The Semantics of a Recession
an economic slowdown
ok well things sure are thinging out here
When Things are Not What They Always Were
The White House sent a message out this week that the definition of a recession is not 2 quarters of declining GDP growth (because it isn’t1) which sent a lot of people into an uproar. Which makes sense, many educational institutions and journalists will use 2Qs as shorthand, which creates confusion when people find out that isn’t true.
Why is it so confusing? Jason Zweig from the WSJ probably gave the best answer - politics. It’s always politics.
“The CFA Society uses 2 quarters, what person from Washington is paying you to lie to people” is a direct comment I got when saying that no one changed the definition. I’ve written extensively on the Recession mindset - the vibecession, if you will - and can’t really wrap my mind around the commitment to 2Qs as a Recession.2
Quantitatively: All you have to do is look at March of 2020, which was a two *month* Recession, and that 2Q metric is no longer plausible. On the flip side, we have also had 2Qs contraction in GDP that wasn’t a recession back in 1947!
Qualitatively: Joe asked an important question yesterday - What additional info is revealed by designating it a recession or not? Of course, the answers are things like political blame, labels, sticking-it-to-the-man, (media cycles), vindication.
Right, sure of course. But we have 2Qs of declining GDP growth. Things are not great.
It really doesn’t matter that much - recession, not a recession. We are in an economic slowdown, that much is clear. Now it’s most important how we move forward.
Metrics and Measurement
One thing I’ve been thinking a lot about is how metrics aren’t what we think they are. The market/economy is not what we think it is as the pandemic-war-supply-chain-meltdown shifted how things work, and thus should really shift how we measure things. The lens through we view our world *quantitatively* is kind of… archaic.
The economy has evolved: Even just with the GDP-recession argument - there’s a point to be made that GDP doesn’t fully reflect how our economy has changed in the social-media-hyperonline-tech-driven world. Matt Klein wrote about this back in May -
Nearly $1 trillion of economic activity is missing from the U.S. GDP numbers… the point is that crucial elements of the headline U.S. economic data are somehow wrong. My strong suspicion is that existing methods for tracking capital spending by American businesses on both physical and intangible assets are failing to capture what companies are actually doing.
As Cardiff Garcia wrote back in 2015 -
A lot of attention has been given to methodological issues with the inputs that generate growth statistics these past couple of years… the difficulty of properly accounting for services in an economy that is increasingly dominated by them
Our economy has changed but our methodology hasn’t. There are two ways to look at Economy Go Up - GDI and GDP.
GDI is more focused on income (wages, profits, interest income) whereas GDP is more focused on expenditures (consumer spending, government spending, etc). They should be the same number!! But they aren’t.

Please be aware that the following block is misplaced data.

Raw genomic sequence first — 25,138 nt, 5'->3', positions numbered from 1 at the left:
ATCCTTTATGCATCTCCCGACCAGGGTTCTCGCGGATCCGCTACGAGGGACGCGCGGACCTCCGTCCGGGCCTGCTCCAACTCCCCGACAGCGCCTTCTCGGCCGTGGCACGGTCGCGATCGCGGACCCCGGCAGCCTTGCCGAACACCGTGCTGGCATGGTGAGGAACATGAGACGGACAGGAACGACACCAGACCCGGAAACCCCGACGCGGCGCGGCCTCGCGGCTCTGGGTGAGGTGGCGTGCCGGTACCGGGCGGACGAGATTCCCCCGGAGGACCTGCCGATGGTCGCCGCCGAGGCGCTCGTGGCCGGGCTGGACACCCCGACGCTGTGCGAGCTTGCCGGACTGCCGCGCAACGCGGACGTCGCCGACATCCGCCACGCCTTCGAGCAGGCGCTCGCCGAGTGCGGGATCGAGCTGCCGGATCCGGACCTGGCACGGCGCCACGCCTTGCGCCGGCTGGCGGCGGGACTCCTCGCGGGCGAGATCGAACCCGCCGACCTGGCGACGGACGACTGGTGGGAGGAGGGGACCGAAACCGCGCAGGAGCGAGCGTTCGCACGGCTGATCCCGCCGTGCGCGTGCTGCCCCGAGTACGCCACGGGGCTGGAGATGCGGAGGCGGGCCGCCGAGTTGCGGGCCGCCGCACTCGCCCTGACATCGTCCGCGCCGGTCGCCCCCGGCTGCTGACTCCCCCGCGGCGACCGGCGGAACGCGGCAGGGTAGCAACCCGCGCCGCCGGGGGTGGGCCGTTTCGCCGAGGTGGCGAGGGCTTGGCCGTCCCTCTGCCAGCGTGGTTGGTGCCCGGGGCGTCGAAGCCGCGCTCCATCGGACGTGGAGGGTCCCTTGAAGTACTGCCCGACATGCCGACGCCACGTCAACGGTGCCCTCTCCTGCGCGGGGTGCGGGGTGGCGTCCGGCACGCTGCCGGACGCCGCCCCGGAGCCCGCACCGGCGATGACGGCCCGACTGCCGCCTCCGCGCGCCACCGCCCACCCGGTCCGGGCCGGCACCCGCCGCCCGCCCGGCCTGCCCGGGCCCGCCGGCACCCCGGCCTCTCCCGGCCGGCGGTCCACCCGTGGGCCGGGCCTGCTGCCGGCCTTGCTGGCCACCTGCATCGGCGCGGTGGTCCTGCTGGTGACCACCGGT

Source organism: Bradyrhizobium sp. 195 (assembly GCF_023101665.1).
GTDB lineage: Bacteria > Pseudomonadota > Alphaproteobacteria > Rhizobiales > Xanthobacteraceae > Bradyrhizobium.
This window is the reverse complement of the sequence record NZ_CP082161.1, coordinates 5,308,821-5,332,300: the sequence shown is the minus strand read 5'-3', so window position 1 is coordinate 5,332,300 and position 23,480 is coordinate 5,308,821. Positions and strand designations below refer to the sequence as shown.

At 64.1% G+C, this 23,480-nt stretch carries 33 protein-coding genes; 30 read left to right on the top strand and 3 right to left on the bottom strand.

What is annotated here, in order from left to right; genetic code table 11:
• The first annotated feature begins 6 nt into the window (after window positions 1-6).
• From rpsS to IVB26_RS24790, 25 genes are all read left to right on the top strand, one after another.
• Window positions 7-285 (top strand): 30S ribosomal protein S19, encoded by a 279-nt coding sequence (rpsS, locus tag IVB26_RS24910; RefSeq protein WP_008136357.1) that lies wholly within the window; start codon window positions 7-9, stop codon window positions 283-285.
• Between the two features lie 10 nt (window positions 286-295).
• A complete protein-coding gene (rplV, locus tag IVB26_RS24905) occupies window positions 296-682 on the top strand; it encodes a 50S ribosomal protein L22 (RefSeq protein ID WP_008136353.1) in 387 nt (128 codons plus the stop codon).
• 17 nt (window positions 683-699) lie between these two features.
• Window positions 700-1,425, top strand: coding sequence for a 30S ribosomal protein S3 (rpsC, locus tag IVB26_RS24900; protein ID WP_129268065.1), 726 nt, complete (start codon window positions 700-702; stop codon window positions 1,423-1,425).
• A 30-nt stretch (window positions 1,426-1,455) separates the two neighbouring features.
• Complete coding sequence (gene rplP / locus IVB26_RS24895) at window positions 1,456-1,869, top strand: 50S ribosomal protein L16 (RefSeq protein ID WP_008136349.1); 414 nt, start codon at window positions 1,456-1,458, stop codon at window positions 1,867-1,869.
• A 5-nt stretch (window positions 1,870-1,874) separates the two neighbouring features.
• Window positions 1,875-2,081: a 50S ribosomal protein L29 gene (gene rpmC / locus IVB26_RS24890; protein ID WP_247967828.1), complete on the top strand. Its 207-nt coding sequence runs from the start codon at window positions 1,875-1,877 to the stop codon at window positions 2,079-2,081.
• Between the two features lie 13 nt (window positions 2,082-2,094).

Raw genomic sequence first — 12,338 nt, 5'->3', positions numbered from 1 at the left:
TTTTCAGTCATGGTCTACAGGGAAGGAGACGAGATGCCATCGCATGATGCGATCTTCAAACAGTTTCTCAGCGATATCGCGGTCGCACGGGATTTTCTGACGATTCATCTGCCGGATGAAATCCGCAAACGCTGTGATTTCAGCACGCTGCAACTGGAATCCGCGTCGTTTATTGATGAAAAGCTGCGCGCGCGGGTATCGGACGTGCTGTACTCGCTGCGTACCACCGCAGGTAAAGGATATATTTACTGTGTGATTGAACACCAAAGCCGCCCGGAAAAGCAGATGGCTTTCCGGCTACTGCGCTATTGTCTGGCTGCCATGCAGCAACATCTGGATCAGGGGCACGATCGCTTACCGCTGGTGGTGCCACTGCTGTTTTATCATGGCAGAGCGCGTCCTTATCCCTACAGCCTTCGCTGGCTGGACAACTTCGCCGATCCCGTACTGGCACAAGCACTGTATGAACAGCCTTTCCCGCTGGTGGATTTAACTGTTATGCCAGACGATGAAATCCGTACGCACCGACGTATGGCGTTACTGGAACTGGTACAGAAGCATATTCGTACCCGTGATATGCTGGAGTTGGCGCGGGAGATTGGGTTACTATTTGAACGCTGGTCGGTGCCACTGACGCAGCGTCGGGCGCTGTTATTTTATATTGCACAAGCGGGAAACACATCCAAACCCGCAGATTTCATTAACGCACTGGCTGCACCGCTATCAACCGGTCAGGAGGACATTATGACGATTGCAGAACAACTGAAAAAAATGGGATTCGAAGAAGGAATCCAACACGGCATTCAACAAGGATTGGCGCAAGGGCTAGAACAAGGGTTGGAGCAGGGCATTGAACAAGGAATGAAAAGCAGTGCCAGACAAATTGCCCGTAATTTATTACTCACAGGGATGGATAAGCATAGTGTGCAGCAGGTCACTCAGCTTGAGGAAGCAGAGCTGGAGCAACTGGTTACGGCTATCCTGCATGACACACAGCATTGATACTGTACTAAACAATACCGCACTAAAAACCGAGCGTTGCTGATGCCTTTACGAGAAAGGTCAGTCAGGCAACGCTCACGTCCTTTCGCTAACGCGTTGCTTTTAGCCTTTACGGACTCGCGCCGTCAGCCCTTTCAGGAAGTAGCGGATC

And the core answer for the divergence is that GDP… is not being measured accurately. Which like! Whoa!
Numbers are weird.
And they are weird everywhere, which impacts analysis: There’s a good research paper that was published last month called ‘Missing Financial Data’ that walks through how to manage loss of financial data from large firms. Things are only as complete as they can be, and they are often not that complete.
Other metrics: Dion Rabouin from the WSJ has a really great video walking through some other market indicators beyond GDP that show how the market is pricing in a recession.
A good one is the Corporate Bond Market Distress Index (CBMDI) which tracks the flows of bonds and is showing distress because the bond market is a bit spooked out.
He also mentioned the inverted yield curve - which going back to numbers are weird, if we are in a Recession, this indicator actually didn’t work this time around.
That carries important implications for how we think about everything. That’s why I write about vibes so much, because at the end of the day, the expectations of people is the *most important thing*. Powell has a press conference to let *people* know what’s going on, we yell online because we are mad about *people* and both GDP/GDI, etc whatever, are driven by the actions of *people*.
But what are the numbers saying?
But of course, numbers matter because they dictate narrative.
GDP falls: GDP came in weak today, falling 0.9%, with personal consumption growing only 1% - and with consumer spending making up ~70% of the economy, that’s pretty concerning.
The biggest drag on GDP was residential investment (which largely measures housing, and as the BIS has a great paper on has “consistently anticipated economic downturns”) which fell 14%. This is not great but the numbers still point out one thing - it’s just not good out there.
Of course there is nuance and semantics and a whole host of other vocabulary words that we can try and throw at this. It’s a vibecession for sure (JPMorgan titled it a productivity recession), we still have a bit to go before it’s an actual recession but like - you know. It’s still not great. Vibes are bad.
Of course, these numbers will still be revised and NBER looks at more than just GDP growth to determine if we are in a Recession. There were some positive signs there -
Real personal income less transfers - which was up in Q2
Nonfarm payrolls - which were up in Q2
Real consumer spending - which was up in Q2
Real manufacturing/trade industry sales - which was down in q2
Household employment - which was down a bit
Industrial production - flattish
Real GDP - which was down
Real GDI - which was up as of Q1 (haven’t gotten Q2 yet)
So if not a Recession… what?
One of the reasons that we are not in a Recession right now according to Powell and many others is because the labor market is strong.
Um: There are a lot of arguments to be made against that too, of course - unemployment is a lagging indicator, people are getting second jobs, the labor force isn’t robust - but it’s still a relatively strong-ish labor market.
BUT we also got jobless claims numbers today, and those are also flashing red. The labor market is beginning to show soft spots, which definitely makes the whole are-we-in-a-recession argument more powerful
Companies are already like “it’s getting rough out here”
Contradictions: Wal-mart and other retailers entering this weird matrix of ‘inflation becoming deflationary’ as they lower the prices on apparel because the consumer dollar is going towards needs instead of wants right now.